January 31, 2012 § 77 Comments
An extended version of yesterday’s column in The Times:-
A friend told me that she has a plankton friend who goes to concerts a lot on her own, the Royal Festival Hall and so forth, and that she is ALWAYS meeting and having affairs with men. She goes alone, sits in the bar and they start chatting her up. My friend who is Japanese and hilarious – more outspoken than you can believe – said this 47 year old friend of hers is fat and unattractive and sartorially challenged (my friend is not a bitch, I promise, though I have done an excellent job of making her sound like a prize one) and she still has all these men… The fact that none of them seems to stick around for very long – “She doesn’t seem to be able to keep them,” was how my friend put it – is something of a downer, but she promised me they weren’t married men, or goats.
I have a very ballsy American friend in New York, a single mother with grown-up children. She is a journalist and writer (novels, film scripts) and hangs out with A-listers, shows me pictures of herself with film-stars on her phone in a way no English woman would. We are so incredibly different it is untrue but there is a big part of me which enjoys the company of that very New York go-getting, wise-cracking, loud, ambitious sort of woman, vivacious, obsessive, and into all that all-American, “I love you, Girlfriend!” kind of bollocks which could be seen as a pain in the ass but she has the kind of spirit and zest which can be so affecting, and the ability really to laugh, not least at herself. Anyway, she is always telling me to get dressed up and go to the bar of a particular hotel on a Tuesday night, even, and just “hang”. She says likely men, business types and so forth, are always there and she has spent many an hour at that bar falling into conversation with them and being picked up.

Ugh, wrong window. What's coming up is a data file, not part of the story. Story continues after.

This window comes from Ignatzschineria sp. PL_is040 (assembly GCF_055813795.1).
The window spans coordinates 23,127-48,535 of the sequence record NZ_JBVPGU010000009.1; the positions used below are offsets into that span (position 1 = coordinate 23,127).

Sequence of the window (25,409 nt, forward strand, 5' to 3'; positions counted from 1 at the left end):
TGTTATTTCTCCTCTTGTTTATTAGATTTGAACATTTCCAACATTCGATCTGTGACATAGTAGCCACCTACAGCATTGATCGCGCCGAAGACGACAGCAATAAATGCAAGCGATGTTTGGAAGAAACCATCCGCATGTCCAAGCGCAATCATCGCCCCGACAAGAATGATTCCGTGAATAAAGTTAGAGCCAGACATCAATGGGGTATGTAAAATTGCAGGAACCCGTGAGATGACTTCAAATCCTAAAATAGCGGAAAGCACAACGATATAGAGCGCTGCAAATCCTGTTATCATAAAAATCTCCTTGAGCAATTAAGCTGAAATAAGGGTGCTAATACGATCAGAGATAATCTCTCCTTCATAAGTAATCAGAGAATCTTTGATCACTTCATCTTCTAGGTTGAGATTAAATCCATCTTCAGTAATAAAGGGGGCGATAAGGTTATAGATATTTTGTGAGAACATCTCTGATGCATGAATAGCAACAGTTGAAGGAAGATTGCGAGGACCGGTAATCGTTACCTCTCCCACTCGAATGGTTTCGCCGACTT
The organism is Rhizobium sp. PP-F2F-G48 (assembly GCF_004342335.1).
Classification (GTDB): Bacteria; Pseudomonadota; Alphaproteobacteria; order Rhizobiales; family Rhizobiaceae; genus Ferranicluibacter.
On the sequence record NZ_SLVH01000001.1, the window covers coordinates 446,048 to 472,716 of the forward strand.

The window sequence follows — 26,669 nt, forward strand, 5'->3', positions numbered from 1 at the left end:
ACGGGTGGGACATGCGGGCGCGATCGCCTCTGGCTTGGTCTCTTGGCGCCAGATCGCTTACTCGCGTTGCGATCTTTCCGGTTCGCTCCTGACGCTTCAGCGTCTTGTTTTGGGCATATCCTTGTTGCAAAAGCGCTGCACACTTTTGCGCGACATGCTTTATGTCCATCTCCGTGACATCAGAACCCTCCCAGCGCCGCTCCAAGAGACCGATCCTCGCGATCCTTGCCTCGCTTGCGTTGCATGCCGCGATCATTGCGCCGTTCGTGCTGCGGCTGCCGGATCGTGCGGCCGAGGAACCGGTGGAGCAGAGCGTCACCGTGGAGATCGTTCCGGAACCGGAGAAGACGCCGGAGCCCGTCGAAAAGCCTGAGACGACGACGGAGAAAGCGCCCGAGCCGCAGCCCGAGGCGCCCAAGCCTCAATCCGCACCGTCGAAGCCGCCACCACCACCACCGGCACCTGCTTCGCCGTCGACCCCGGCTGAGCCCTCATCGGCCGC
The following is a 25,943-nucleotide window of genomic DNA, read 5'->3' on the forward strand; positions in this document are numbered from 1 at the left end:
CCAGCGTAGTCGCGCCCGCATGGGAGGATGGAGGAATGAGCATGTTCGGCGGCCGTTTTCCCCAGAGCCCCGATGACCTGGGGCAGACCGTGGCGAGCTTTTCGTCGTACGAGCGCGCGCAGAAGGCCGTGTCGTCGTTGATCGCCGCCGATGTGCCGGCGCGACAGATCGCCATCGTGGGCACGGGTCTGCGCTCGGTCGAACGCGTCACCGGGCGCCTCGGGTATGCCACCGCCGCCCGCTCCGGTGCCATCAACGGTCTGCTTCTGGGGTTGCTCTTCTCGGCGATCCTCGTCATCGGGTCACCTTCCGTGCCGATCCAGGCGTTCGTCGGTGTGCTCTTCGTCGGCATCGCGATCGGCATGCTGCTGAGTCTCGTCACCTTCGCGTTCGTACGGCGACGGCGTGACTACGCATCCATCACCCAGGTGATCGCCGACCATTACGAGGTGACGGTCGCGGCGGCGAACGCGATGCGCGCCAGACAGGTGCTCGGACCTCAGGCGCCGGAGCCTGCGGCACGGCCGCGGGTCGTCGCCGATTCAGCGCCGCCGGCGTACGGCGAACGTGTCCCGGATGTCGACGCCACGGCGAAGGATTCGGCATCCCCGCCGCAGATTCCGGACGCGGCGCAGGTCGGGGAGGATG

A commentator wrote recently that she was meeting a mystery man in a gallery/bar and whilst waiting for him she happened to fall into chatting to a gorgeous other man, a stranger. The mystery man was fine but it was scoring the stranger’s email address that gave her so much more pleasure and filled her with hope and excitement that has us all – well, me, at least – in a flurry.
Of the three scenarios, I know which appeals to me most. The fat classical music plankton and my noisy NY plankton friend are of the opinion that actively hanging out alone in a bar is as good a way as any to meet men. They are right. But somehow I don’t think I could do that. Something so bleak about dressing up to go out on a solitary quest which is most likely to end in the solitary journey home again feeling more miserable than when you started out or, at best, an encounter the provenance of which is decidedly wobbly, fraught with a myriad of unknowns, more unknowns even than an internet meeting. It has to be said, this high-risk practice doesn’t seem to have done either of these plankton many favours. (Remember, I only saw Shame very recently, and if nothing had prompted a somewhat sceptical view of the handsome charmer at the bar, that film sure sets one to rights on that score!)
The happy commentator, on the other hand, had not gone out bar cruising deliberately and I think this is enormously different for some reason, though I am not entirely sure I can put my finger on what that reason might be. Stranger unknowns and/or dangers of the emotional sort can occur in any situation, even between two singles set up by best friends. Of course, it is early, embryonic days for the commentator (she only met him a few days ago!) and who knows what may happen between her and the chance-stranger, and she must be cautious of course, but the way it happened, so utterly unprovoked and organic, I don’t know, I like to think it has more integrity or legs to it than the more calculated encounter of Lonely Plankton At Bar and On A Mission?
Call me a foolish romantic, because there’s nothing wrong with bar cruising – it is being bloody brave and ballsy and imaginative and proactive after all; and it’s not sitting at home feeling sorry for oneself, for sure, all of which is to be encouraged. I just kind of know it is not for me.
It may be, one day – never say never (God, I am so comatose with boredom at that annoying phrase!) – but I am just not sure it isn’t a route fraught with disappointment, and an even more serious case than usual of the slough of dispiriting despond?